Our mothers always remain the strangest, craziest people we've ever met.
― Marguerite Duras
The first time we brought him to the hospital he was not more than two. His babble led us to believe that our little angel, our devil boy, had swallowed a coin. A visit to the hospital and we were sent home to wait. Patience tainted with worry, colored by fear. And he pooped out that tiny copper coin like a bog boy.
The second time we brought him to the hospital was not much later, a hot summer day. He was burning with fever, poor petit bout de chou. This visit kept him in, no smiling child to ease our fear. A quick aspirin and a diagnosis "ear infection", the doctor giving us a slow shake of her head. We disagreed but felt better knowing he was being watched over, cared for. The following day I found him back to normal, happy as ever, keeping occupied in the playroom among the duplos and colorful books, hardly noticing my arrival. An older woman in a bright, flowery smock, a volunteer, was watching him, playing. "What is wrong with him?" she enquired. "He came in with a high fever yesterday," I answered. "Ah, sunstroke," she replied with a quick, assured nod of her head.
The third time was several years later, in Italy. He must have been four or five years old and his father was out of town leaving me alone with the two boys, no problem. But in hospital he found himself again. He couldn't breathe correctly, felt an obstruction (having been complaining for a week or so) and the doctors rushed him upstairs and tucked him into bed. "No child who feels something in his nose leaves this hospital without it being checked!" they exclaimed one and all, brows furrowed, doctorly looks coloring their faces serious, staring off over my shoulder, down the hall, intently. "He must have pushed a small object or toy up his nose!" they said accusingly, even as he shook his five-year-old head no.
And so he was put in the children's ward in a long, narrow room with eight beds, four lined up along one wall, four on the other. Seven children in to have their tonsils out. And Clem. And the rules were clear, strict as only Italians can be when it comes to their bambini: one parent was obliged to stay with their child during his or her entire stay. Much to my amazement, parents set up beach lounge chairs and camp beds, squeezing them in in every and any available space, piling them with pillows and blankets brought from home. Picnic baskets filled with dinner, snacks, breakfast made their appearance. And there I stood, l'Americana, lost and stunned. And with a two year old at the house and my husband down in Rome, I knew I could not spend the night with my son. Yet, generous and warm, that roomful of parents promised to take care of and watch over my son, shooing me out with their assurances. As my own son, thrilled to be in hospital as if it was some kind of Club Med holiday, barely considered me long enough to say "Go home now, mom!"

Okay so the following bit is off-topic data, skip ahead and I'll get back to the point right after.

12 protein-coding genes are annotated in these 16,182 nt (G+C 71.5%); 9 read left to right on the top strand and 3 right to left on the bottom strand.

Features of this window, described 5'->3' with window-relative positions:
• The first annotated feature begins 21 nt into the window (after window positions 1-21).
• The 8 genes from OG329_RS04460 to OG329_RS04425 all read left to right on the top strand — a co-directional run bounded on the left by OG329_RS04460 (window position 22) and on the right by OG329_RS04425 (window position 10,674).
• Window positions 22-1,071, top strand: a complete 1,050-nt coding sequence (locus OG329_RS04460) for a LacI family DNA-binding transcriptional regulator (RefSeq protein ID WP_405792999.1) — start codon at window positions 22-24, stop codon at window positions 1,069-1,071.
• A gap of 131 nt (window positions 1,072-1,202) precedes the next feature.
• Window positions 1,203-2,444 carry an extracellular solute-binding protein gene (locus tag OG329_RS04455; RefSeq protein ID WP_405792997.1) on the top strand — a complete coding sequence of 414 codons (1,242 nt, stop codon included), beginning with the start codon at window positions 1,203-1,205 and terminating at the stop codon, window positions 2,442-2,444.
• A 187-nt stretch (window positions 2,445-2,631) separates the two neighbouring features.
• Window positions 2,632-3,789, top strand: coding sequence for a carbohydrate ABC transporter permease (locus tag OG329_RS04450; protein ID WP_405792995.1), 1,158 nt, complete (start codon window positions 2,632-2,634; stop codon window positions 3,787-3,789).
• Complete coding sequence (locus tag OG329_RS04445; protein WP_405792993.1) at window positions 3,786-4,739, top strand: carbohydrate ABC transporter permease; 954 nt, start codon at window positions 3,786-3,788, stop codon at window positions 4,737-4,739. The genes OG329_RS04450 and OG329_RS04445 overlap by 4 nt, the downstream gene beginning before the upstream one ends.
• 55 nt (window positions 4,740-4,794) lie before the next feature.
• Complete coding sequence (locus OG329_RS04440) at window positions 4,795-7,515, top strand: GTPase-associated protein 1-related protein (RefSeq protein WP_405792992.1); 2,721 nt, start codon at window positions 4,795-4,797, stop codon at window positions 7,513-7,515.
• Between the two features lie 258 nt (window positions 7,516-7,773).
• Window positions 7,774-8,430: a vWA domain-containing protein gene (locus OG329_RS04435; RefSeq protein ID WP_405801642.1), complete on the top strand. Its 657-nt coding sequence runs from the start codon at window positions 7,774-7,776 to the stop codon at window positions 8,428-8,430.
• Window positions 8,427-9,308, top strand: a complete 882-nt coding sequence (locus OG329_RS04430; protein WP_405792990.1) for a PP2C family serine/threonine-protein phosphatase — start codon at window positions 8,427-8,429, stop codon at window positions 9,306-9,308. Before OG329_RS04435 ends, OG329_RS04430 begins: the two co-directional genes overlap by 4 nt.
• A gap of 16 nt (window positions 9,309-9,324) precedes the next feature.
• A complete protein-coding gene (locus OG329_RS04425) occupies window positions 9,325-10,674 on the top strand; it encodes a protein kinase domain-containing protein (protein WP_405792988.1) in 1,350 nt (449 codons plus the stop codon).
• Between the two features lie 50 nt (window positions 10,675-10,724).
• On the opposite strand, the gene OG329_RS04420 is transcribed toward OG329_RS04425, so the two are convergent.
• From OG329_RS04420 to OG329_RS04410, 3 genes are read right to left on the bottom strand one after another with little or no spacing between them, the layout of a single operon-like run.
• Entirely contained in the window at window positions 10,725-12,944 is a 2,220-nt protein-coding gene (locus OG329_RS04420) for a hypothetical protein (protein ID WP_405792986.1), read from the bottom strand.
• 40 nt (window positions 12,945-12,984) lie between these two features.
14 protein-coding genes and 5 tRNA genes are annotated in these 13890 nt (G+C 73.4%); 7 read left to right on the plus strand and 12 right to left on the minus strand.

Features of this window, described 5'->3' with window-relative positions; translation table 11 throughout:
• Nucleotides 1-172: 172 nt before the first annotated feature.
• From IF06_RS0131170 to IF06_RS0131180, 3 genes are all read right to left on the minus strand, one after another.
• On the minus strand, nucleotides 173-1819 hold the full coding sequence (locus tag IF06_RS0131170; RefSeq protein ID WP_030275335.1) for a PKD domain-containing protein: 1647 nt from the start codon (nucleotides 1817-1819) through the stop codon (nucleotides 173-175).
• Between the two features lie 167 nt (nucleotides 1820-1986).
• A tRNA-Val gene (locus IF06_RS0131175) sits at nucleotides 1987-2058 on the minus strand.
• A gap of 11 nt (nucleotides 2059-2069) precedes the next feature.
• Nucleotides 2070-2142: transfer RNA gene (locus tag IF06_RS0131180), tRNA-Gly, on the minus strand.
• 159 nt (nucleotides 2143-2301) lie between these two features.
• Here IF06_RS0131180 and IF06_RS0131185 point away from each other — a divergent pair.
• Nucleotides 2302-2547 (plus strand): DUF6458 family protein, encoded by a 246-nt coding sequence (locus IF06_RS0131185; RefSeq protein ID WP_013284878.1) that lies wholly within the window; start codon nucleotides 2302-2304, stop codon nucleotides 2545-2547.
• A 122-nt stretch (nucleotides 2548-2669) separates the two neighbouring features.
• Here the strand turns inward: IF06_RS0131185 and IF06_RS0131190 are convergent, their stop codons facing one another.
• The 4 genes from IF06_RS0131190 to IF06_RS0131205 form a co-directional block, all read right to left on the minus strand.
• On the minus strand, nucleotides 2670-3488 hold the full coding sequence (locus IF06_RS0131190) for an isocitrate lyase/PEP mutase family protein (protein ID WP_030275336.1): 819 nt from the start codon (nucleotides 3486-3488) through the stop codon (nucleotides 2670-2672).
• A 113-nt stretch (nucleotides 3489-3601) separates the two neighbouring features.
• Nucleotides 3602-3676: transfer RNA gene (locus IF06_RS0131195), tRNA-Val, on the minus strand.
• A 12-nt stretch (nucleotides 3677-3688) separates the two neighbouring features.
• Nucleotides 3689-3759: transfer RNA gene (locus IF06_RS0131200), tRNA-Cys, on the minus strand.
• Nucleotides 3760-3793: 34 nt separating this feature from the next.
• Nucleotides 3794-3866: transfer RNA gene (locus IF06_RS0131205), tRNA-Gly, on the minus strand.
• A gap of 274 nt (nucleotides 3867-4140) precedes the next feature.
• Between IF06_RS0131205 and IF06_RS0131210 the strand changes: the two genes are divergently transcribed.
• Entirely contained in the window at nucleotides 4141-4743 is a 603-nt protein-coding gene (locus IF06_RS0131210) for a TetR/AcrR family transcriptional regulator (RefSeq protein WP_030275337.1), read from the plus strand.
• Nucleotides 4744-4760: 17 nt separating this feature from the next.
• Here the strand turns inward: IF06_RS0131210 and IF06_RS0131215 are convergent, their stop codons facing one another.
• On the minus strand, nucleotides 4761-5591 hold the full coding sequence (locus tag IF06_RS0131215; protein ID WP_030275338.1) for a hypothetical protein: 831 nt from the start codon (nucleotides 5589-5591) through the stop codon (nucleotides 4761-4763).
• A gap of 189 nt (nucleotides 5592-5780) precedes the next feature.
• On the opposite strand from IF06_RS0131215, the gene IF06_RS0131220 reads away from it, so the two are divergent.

The following day, I arrived and watched my baby being rolled away to surgery, fighting against a team of four who were trying to stick a needle into his arm. What spirit! I waited, worried, pacing, knowing he was under. A mother's worry and fear. Until he was of the operating theater, back in his room and awake. One by one those kids were taken away, operated on (my little son only had probe) and wheeled back into the room to the arms and care of their waiting parents. And one by one, as those children awoke, they were offered a bowl of vanilla ice cream. Poor little children in such pain it was painful to see as they snuggled up close to parents and whimpered like puppies. Spoons of vanilla ice cream were carried to their mouths, which stayed clamped shut, teary eyes begging to be left alone, tousled heads shaking a decisive no to what otherwise would have been a welcome treat. Sore throats wanted no balm. And so my little son, feeling no pain, went from bed to bed and, pointing at those bowls of vanilla ice cream, politely asked each little boy and girl "Do you want your ice cream? May I have it?" and proceeded to eat all that vanilla ice cream, seven bowls, happy as a clam.
The fourth time was in Brest, middle of August, family vacation and he contracted a serious case of food poisoning and so, at about the age of ten, he found himself in another hospital bed this time next to a little girl of the same age whom, too, had food poisoning. And remembering the joyous time, quite the party, that he had the last time, alone and on his own without his parents and all the ice cream he could eat, as soon as he was settled into his room, he begged us to leave him! The last we saw as we headed back to the bank of elevators was little son, IV stuck into his arm and looped around a pole on wheels, dashing up and down the hallway with his roommate.
And now he is grown and checked himself in after a series of appointments, tests and visit with the anesthetist, all on his own. I walked him over and saw him to his room, into his bed where, with phone in one hand and ipad in the other, silly shower cap on his head and surgical slippers on his feet, he happily, patiently waited to be taken to the operating theater. We laughed and joked, but my worry, my fear never subsided, mother that I am, and as I walked home after obtaining his promise that he would text me as soon as he was awake, I realized that some things just don't change. And how much I love them.
And we realize how fragile life is. And we realize how fast they grow up.
For him I bake. Summer's abundance of stone fruits and berries just cry out for crisps, crumbles, cobblers and pies. I paired sweet, ripe nectarines and cherries for this outstanding Crumble.
Find the recipe on Plated Stories Crumble.
Other summer fruit and berry recipes you might love:
Rhubarb Berry Crumble
The Best Old-Fashioned Peach Cobbler
Mixed Berry Prosecco Sorbet
Mixed Berry Lattice Crust Pie
Strawberry Mascarpone Whipped Cream Tart